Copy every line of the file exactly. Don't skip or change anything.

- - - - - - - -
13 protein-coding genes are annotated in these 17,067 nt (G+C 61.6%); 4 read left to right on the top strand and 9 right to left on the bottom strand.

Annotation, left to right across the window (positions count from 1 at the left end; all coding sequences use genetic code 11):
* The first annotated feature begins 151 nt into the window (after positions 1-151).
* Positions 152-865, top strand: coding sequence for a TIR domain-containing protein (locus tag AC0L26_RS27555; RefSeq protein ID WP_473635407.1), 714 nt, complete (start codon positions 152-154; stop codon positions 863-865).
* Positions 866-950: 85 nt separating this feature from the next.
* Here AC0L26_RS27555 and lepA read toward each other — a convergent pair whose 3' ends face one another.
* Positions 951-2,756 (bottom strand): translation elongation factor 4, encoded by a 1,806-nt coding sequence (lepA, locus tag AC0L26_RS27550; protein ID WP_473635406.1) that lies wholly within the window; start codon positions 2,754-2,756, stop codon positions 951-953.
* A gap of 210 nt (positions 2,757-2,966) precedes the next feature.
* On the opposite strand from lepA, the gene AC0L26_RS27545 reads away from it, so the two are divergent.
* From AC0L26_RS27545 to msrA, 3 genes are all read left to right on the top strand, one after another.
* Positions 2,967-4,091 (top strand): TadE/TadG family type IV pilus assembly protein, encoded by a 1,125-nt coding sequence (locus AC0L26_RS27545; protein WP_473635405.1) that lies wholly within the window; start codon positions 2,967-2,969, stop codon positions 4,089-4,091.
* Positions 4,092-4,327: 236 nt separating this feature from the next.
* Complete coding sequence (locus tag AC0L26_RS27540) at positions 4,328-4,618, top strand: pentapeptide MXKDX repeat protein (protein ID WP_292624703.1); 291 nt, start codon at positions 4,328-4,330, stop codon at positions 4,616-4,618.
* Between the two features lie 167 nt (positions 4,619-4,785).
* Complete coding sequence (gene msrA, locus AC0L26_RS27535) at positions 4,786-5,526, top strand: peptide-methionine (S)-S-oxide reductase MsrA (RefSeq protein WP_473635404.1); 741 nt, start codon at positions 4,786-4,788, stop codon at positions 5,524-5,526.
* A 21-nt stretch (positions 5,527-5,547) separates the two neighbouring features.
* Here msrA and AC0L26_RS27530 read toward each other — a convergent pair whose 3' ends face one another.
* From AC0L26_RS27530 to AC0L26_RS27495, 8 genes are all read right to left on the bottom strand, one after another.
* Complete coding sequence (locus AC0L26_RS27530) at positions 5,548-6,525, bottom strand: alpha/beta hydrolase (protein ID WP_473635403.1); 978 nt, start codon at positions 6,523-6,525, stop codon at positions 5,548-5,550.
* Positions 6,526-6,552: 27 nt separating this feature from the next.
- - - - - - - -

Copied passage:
13 protein-coding genes are annotated in these 17,067 nt (G+C 61.6%); 4 read left to right on the top strand and 9 right to left on the bottom strand.

Annotation, left to right across the window (positions count from 1 at the left end; all coding sequences use genetic code 11):
* The first annotated feature begins 151 nt into the window (after positions 1-151).
* Positions 152-865, top strand: coding sequence for a TIR domain-containing protein (locus tag AC0L26_RS27555; RefSeq protein ID WP_473635407.1), 714 nt, complete (start codon positions 152-154; stop codon positions 863-865).
* Positions 866-950: 85 nt separating this feature from the next.
* Here AC0L26_RS27555 and lepA read toward each other — a convergent pair whose 3' ends face one another.
* Positions 951-2,756 (bottom strand): translation elongation factor 4, encoded by a 1,806-nt coding sequence (lepA, locus tag AC0L26_RS27550; protein ID WP_473635406.1) that lies wholly within the window; start codon positions 2,754-2,756, stop codon positions 951-953.
* A gap of 210 nt (positions 2,757-2,966) precedes the next feature.
* On the opposite strand from lepA, the gene AC0L26_RS27545 reads away from it, so the two are divergent.
* From AC0L26_RS27545 to msrA, 3 genes are all read left to right on the top strand, one after another.
* Positions 2,967-4,091 (top strand): TadE/TadG family type IV pilus assembly protein, encoded by a 1,125-nt coding sequence (locus AC0L26_RS27545; protein WP_473635405.1) that lies wholly within the window; start codon positions 2,967-2,969, stop codon positions 4,089-4,091.
* Positions 4,092-4,327: 236 nt separating this feature from the next.
* Complete coding sequence (locus tag AC0L26_RS27540) at positions 4,328-4,618, top strand: pentapeptide MXKDX repeat protein (protein ID WP_292624703.1); 291 nt, start codon at positions 4,328-4,330, stop codon at positions 4,616-4,618.
* Between the two features lie 167 nt (positions 4,619-4,785).
* Complete coding sequence (gene msrA, locus AC0L26_RS27535) at positions 4,786-5,526, top strand: peptide-methionine (S)-S-oxide reductase MsrA (RefSeq protein WP_473635404.1); 741 nt, start codon at positions 4,786-4,788, stop codon at positions 5,524-5,526.
* A 21-nt stretch (positions 5,527-5,547) separates the two neighbouring features.
* Here msrA and AC0L26_RS27530 read toward each other — a convergent pair whose 3' ends face one another.
* From AC0L26_RS27530 to AC0L26_RS27495, 8 genes are all read right to left on the bottom strand, one after another.
* Complete coding sequence (locus AC0L26_RS27530) at positions 5,548-6,525, bottom strand: alpha/beta hydrolase (protein ID WP_473635403.1); 978 nt, start codon at positions 6,523-6,525, stop codon at positions 5,548-5,550.
* Positions 6,526-6,552: 27 nt separating this feature from the next.